Do the Czechs and Slovaks want reunification

Ex-premiers of the Czech Republic and Slovakia: Society was against division

DEFAULT: What was the emotional significance of the division of Czechoslovakia 25 years ago for you?

Radičová: People's identity is also shaped by the state in which they live. And for me that was Czechoslovakia. At the same time it was clear that some things had to change in the federation that existed at the time. On the issue of separation, I was one of the organizers of the referendum campaign.

DEFAULT: Let us assume that such a referendum had taken place: What do you as a sociologist say about the likely outcome?

Radičová: The polls we did at the time showed that a clear majority on both the Czech and Slovak sides was against a separation. This continued even after the division was completed. A more positive stance on Slovak statehood only came after the end of the Mečiar era, when the country recovered from the deep fall that had brought us to the brink of bankruptcy.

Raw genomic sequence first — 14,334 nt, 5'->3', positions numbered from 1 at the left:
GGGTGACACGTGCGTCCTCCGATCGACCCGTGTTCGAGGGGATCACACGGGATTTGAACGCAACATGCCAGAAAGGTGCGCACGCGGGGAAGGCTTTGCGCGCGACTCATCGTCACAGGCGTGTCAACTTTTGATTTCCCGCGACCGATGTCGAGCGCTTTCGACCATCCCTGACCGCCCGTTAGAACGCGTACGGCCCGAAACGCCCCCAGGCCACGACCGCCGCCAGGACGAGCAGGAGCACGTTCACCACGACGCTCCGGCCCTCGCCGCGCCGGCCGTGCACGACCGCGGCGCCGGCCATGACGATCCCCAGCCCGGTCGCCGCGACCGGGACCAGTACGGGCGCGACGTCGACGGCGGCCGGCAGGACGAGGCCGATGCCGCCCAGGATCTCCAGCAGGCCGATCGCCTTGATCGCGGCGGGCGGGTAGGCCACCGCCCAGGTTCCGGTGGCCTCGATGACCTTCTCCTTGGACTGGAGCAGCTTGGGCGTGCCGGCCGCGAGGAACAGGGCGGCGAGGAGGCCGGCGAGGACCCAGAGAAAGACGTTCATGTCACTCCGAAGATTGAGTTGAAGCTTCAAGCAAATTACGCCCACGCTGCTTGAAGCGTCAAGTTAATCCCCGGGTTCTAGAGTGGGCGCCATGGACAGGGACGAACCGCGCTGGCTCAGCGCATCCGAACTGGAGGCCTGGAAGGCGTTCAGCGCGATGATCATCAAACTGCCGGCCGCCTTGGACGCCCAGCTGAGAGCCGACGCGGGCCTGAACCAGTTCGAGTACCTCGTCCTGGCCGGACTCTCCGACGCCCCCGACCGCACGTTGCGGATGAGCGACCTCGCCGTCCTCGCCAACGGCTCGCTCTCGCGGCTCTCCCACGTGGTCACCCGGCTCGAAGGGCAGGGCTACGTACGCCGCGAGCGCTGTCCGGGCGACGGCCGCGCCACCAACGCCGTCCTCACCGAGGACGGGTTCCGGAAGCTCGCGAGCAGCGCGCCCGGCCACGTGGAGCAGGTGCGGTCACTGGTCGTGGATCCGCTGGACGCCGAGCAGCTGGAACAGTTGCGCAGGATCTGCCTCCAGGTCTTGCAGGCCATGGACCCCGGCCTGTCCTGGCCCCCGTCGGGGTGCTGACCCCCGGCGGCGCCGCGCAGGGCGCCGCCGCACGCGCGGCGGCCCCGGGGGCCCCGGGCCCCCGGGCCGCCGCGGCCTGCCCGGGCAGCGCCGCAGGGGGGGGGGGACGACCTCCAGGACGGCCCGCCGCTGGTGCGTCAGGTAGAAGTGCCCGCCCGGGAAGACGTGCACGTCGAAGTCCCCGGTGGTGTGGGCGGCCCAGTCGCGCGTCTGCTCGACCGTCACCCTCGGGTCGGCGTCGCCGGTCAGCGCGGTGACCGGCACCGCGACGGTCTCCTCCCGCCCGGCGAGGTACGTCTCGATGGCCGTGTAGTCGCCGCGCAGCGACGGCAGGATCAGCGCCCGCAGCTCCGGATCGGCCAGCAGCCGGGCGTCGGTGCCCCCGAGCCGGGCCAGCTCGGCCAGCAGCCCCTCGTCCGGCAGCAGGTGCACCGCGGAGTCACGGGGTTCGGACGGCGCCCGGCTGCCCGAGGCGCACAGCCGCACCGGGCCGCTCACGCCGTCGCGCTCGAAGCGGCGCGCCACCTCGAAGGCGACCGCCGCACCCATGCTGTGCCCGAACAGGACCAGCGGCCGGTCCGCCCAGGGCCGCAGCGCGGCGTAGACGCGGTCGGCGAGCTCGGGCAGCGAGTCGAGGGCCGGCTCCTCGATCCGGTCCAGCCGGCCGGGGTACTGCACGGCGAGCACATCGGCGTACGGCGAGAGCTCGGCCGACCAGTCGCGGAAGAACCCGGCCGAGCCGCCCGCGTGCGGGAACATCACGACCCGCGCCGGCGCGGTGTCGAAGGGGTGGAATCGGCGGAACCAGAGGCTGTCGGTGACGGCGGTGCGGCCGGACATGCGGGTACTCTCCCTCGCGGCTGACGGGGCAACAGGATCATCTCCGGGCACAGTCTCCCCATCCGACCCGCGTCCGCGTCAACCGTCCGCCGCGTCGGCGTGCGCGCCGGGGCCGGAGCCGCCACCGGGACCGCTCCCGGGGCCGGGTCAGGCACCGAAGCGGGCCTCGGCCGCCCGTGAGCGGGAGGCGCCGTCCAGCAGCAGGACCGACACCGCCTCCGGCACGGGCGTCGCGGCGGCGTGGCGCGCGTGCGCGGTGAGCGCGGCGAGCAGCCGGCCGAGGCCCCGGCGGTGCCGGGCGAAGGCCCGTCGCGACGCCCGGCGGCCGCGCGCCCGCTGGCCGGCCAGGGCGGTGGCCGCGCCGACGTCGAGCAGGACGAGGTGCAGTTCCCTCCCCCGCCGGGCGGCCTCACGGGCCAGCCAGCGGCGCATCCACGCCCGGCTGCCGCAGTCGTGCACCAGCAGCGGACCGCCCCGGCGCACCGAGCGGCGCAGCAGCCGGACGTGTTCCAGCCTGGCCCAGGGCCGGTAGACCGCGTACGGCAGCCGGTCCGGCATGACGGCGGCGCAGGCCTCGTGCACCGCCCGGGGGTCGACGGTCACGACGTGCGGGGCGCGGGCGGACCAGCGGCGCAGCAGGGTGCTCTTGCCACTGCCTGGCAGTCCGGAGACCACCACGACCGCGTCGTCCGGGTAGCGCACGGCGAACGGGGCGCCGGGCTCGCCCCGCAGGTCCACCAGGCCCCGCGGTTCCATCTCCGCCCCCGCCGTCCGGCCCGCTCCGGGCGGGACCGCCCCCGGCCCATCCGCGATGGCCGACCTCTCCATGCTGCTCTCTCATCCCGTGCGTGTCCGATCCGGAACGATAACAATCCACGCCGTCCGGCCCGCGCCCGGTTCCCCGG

DEFAULT: Why did Václav Klaus and Vladimír Mečiar, the heads of government of the two republics, push ahead with the separation?

Radičová: Their points of view were very different. Above all, Klaus' economic reforms were diametrically opposed to Mečiar's concepts. In addition, the political landscapes were different on both sides. The 1992 election results were correspondingly heterogeneous. A federal government should, in effect, have been the result of "coalition negotiations" between two completely different political scenes.

DEFAULT: Both countries joined the EU in 2004. Was that some kind of reunion?

Radičová: The prerequisite for the accession of both countries was the fulfillment of fundamental criteria such as equality before the law, social and economic rights, and civil rights. This, of course, created similar legal systems. Differences then came back with the different governments. And so far there has been little continuity in both countries.